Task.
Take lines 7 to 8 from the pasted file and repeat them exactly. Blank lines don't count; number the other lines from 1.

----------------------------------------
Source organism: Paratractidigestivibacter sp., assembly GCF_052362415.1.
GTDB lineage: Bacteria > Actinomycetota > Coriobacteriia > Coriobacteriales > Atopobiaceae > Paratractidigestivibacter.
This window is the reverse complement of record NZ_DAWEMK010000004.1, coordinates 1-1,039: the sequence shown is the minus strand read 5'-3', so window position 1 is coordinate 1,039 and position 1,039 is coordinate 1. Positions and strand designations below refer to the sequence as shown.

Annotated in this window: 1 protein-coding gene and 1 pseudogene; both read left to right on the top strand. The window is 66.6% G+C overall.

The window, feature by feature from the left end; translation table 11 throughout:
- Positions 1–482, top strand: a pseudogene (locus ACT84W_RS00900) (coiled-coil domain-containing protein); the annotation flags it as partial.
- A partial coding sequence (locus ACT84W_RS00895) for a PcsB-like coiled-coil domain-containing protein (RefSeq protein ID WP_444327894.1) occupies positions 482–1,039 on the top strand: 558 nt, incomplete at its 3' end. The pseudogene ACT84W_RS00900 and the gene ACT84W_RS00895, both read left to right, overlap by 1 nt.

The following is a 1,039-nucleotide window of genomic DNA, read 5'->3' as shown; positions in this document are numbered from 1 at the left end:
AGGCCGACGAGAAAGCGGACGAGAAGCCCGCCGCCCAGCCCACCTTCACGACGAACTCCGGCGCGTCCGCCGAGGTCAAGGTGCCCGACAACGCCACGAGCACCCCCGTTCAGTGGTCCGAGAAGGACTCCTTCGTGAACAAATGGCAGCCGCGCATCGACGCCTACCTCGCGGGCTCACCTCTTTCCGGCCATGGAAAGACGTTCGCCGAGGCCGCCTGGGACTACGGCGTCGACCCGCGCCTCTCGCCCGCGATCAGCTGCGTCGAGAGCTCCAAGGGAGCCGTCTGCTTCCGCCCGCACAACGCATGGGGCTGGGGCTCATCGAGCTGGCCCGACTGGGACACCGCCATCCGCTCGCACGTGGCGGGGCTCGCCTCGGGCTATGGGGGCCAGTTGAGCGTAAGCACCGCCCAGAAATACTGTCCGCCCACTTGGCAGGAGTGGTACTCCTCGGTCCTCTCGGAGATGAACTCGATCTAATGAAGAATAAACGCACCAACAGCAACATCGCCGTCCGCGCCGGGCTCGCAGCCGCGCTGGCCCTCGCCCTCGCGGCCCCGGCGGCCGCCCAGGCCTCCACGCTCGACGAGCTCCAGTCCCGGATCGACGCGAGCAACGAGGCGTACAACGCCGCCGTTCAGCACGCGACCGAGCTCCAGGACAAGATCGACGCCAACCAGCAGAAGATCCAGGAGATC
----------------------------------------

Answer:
- A partial coding sequence (locus ACT84W_RS00895) for a PcsB-like coiled-coil domain-containing protein (RefSeq protein ID WP_444327894.1) occupies positions 482–1,039 on the top strand: 558 nt, incomplete at its 3' end. The pseudogene ACT84W_RS00900 and the gene ACT84W_RS00895, both read left to right, overlap by 1 nt.

The following is a 1,039-nucleotide window of genomic DNA, read 5'->3' as shown; positions in this document are numbered from 1 at the left end: